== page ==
Across the Nation, Efforts to Undo the Civil Rights Act Continue, Unabated

Fifty two years ago this past week, President Lyndon Baines Johnson signed into law the Civil Rights Act of 1964. This seminal legislation forbade discriminatory practice in public places, ordered integration in public schools and forbade discriminatory practice in the realm of employment. The following year in 1965, the Voting Rights Act was also passed. This Federal legislation aimed to undo the deplorable practices of Jim Crow laws and the continuing discrimination and suppression of African-Americans, particularly in the American South.  Almost immediately, efforts began to undo the gains of both Federal Acts and such efforts continue today, unabated.

Cosmetics and Dissembling: Dressing up Discrimination

Make no mistake, there’s a playbook that gets trotted out by Conservatives. One instance of this occurred in Birmingham, Alabama recently. The city council of Birmingham voted to enact a policy that would have raised the minimum wage to  $10.10 per hour. The import of Birmingham is integral to the Civil Rights movement for anyone knowing anything about the history of that struggle. The city is 74% Black and its city council is also predominantly black. The Governor of Alabama signed legislation that forbade municipalities from raising the minimum wage, striking down Birmingham’s City Council’s measure.  Fast-food workers and a variety of civil rights organizations have filed a law suit invoking both the Civil Rights and Voting Rights Act. Under the latter the suit asserts that the striking down of the measure represents a dilution of the impact of African-American voters–Jim Crow revisited.

Similar Measures, Across the Nation–Undoing Civil Rights

Across the nation, from Alabama and Georgia to Wisconsin and Michigan, similar fights continue.  This past week, voting rights groups filed a federal law-suit against three States (Georgia, Alabama and Kansas), An action, undertaken unilaterally by a Federal Election official, argues the suit, effectively disenfranchises tens of thousands of voters through the imposition of stringent citizenship verification requirements. These sorts of actions are dressed up as quasi-patriotic and in the public interest, yet the real intent is to erect increasingly high barriers for a variety of sub-populations to both register and vote. Those disproportionately impacted include; the elderly, people of color, the handicapped and single moms.  By locating polling stations in hard-to-access areas, closing stations early, imposing ever stricter registration and voting requirements and making the filing of absentee ballots difficult what is really occurring is a perpetuation of the old Jim Crow laws.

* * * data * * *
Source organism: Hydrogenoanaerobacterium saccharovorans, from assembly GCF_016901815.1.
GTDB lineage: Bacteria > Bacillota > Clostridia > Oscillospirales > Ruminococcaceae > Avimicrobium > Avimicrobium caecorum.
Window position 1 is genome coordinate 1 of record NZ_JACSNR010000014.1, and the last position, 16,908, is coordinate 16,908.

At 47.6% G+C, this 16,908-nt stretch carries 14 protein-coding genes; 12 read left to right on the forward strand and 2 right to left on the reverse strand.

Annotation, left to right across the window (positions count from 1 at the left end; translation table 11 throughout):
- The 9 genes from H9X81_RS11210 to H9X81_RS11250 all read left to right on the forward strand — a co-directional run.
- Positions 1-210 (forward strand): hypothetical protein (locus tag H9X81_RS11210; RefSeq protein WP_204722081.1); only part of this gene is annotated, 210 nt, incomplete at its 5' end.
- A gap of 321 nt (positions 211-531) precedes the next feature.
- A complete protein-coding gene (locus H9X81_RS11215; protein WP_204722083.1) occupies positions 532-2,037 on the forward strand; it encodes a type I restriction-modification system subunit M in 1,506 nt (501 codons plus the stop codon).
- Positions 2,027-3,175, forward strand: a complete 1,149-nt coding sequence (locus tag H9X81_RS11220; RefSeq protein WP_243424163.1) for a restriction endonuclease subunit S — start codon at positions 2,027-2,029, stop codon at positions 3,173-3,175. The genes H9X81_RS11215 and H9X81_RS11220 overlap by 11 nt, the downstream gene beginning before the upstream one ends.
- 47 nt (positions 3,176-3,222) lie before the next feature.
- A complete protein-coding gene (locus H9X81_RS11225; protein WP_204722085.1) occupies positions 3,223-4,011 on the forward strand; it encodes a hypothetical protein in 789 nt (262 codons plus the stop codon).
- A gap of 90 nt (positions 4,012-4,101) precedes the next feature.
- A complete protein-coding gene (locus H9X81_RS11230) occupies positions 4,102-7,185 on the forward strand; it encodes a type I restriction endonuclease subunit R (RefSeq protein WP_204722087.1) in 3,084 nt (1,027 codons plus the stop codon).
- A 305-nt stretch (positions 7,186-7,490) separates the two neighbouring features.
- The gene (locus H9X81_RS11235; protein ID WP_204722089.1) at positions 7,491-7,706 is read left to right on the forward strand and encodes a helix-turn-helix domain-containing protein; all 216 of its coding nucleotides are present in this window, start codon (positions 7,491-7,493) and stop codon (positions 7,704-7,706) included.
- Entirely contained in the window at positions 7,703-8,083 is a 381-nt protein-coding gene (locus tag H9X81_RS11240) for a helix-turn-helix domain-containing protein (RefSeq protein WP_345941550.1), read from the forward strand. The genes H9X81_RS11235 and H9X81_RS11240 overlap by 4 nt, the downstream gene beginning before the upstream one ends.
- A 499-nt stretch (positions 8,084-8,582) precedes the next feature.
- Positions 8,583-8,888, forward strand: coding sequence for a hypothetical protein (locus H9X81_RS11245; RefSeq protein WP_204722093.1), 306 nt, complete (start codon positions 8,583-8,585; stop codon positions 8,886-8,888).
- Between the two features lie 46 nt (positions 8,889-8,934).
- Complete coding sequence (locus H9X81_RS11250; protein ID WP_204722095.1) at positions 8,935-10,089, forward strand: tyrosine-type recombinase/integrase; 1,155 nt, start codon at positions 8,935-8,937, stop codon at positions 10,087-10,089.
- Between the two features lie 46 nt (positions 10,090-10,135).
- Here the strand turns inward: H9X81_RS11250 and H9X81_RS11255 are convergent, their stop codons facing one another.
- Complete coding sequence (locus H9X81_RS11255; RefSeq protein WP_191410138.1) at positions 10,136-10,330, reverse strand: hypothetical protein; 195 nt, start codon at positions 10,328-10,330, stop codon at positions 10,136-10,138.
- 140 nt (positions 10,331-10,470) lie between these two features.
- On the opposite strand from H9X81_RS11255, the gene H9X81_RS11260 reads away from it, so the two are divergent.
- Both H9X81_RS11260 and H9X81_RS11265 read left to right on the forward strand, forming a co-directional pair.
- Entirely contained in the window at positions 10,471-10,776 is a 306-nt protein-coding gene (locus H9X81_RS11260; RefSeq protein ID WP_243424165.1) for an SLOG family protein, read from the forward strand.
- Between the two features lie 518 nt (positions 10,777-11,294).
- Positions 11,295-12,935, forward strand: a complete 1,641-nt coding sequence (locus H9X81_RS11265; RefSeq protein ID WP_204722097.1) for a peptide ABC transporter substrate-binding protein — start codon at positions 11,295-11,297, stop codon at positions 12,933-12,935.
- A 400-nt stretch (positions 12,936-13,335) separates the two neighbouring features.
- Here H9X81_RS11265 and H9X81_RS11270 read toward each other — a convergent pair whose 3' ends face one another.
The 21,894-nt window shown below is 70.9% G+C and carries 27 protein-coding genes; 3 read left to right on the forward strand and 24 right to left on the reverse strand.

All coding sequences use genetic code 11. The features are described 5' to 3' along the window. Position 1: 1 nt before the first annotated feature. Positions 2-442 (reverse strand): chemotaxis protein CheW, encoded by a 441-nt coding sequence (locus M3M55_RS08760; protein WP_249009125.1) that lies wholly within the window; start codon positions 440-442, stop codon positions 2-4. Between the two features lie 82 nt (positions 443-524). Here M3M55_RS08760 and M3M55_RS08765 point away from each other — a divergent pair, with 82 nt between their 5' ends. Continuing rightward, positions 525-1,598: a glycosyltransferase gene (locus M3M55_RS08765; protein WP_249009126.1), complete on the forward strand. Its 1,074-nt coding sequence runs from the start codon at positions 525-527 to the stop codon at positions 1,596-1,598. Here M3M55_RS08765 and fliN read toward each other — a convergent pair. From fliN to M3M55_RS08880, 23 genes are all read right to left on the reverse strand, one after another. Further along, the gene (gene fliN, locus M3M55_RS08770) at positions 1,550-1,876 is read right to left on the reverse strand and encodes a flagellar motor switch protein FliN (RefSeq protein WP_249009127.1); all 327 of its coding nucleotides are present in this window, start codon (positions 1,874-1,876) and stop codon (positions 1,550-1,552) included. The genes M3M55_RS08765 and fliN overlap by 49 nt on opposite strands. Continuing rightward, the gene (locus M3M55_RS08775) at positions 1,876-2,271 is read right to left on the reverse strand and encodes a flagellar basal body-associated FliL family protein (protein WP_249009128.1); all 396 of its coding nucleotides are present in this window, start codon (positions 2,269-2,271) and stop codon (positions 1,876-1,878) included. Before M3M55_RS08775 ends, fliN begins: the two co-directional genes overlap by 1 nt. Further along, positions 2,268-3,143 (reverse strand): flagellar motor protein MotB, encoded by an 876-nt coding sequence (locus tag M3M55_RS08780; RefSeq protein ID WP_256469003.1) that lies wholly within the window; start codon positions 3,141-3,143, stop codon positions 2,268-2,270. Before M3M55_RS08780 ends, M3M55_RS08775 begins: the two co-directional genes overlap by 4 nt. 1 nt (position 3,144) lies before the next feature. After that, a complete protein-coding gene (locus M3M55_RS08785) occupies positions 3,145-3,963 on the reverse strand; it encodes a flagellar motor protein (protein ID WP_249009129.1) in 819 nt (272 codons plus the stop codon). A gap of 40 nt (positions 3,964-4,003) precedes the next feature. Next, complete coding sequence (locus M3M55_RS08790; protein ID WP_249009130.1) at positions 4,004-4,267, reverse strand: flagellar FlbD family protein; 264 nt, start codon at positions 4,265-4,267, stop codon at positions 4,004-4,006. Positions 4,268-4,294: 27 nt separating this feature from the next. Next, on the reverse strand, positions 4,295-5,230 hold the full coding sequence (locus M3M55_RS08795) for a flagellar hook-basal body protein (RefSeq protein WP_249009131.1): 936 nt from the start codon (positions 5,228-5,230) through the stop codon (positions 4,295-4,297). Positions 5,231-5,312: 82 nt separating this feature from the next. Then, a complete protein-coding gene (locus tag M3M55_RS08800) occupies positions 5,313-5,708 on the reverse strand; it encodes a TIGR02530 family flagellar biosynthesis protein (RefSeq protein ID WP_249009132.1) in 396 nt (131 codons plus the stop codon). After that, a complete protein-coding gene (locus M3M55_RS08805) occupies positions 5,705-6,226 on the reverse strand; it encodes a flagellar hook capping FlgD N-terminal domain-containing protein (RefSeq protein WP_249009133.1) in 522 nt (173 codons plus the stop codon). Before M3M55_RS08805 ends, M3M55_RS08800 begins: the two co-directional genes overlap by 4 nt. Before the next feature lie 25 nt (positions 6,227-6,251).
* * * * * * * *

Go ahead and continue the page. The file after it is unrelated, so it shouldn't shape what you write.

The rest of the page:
Voting rights groups appeal federal form changes in 3 states, including KansasProspective voters in Alabama and Georgia also affected

Posted: July 1, 2016 – 4:38pm

Source: Voting rights groups appeal federal form changes in 3 states, including Kansas

WICHITA — Voting rights groups are appealing a judge’s order that they say threatens to disenfranchise tens of thousands of voters in three states in the upcoming November elections.

A notice of appeal filed Friday to the U.S. Court of Appeals for the District of Columbia seeks a quick review of the actions of a U.S. elections official who added proof-of-citizenship requirements on a federal mail-in voter registration form. Read More